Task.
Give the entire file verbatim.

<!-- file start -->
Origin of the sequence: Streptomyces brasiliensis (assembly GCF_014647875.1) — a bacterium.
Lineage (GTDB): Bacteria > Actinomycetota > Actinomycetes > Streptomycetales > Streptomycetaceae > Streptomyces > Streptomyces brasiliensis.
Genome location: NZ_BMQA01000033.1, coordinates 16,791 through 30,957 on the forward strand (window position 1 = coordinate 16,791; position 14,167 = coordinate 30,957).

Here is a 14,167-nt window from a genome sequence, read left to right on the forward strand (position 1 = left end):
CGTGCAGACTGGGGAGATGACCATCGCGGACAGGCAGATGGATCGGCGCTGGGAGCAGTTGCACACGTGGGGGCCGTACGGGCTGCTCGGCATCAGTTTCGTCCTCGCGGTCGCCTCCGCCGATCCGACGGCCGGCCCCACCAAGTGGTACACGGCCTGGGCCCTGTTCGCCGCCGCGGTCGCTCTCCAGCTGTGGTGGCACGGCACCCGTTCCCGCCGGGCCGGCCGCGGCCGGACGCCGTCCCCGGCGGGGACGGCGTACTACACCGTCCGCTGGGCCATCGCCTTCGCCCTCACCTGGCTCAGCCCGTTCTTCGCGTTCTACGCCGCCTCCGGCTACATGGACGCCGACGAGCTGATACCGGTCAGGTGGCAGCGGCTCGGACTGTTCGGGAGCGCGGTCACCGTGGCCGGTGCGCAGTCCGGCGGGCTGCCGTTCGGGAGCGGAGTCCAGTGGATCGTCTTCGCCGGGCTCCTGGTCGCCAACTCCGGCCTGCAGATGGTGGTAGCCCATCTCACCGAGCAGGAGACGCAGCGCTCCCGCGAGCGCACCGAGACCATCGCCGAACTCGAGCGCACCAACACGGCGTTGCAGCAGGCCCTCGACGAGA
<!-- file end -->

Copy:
Origin of the sequence: Streptomyces brasiliensis (assembly GCF_014647875.1) — a bacterium.
Lineage (GTDB): Bacteria > Actinomycetota > Actinomycetes > Streptomycetales > Streptomycetaceae > Streptomyces > Streptomyces brasiliensis.
Genome location: NZ_BMQA01000033.1, coordinates 16,791 through 30,957 on the forward strand (window position 1 = coordinate 16,791; position 14,167 = coordinate 30,957).

Here is a 14,167-nt window from a genome sequence, read left to right on the forward strand (position 1 = left end):
CGTGCAGACTGGGGAGATGACCATCGCGGACAGGCAGATGGATCGGCGCTGGGAGCAGTTGCACACGTGGGGGCCGTACGGGCTGCTCGGCATCAGTTTCGTCCTCGCGGTCGCCTCCGCCGATCCGACGGCCGGCCCCACCAAGTGGTACACGGCCTGGGCCCTGTTCGCCGCCGCGGTCGCTCTCCAGCTGTGGTGGCACGGCACCCGTTCCCGCCGGGCCGGCCGCGGCCGGACGCCGTCCCCGGCGGGGACGGCGTACTACACCGTCCGCTGGGCCATCGCCTTCGCCCTCACCTGGCTCAGCCCGTTCTTCGCGTTCTACGCCGCCTCCGGCTACATGGACGCCGACGAGCTGATACCGGTCAGGTGGCAGCGGCTCGGACTGTTCGGGAGCGCGGTCACCGTGGCCGGTGCGCAGTCCGGCGGGCTGCCGTTCGGGAGCGGAGTCCAGTGGATCGTCTTCGCCGGGCTCCTGGTCGCCAACTCCGGCCTGCAGATGGTGGTAGCCCATCTCACCGAGCAGGAGACGCAGCGCTCCCGCGAGCGCACCGAGACCATCGCCGAACTCGAGCGCACCAACACGGCGTTGCAGCAGGCCCTCGACGAGA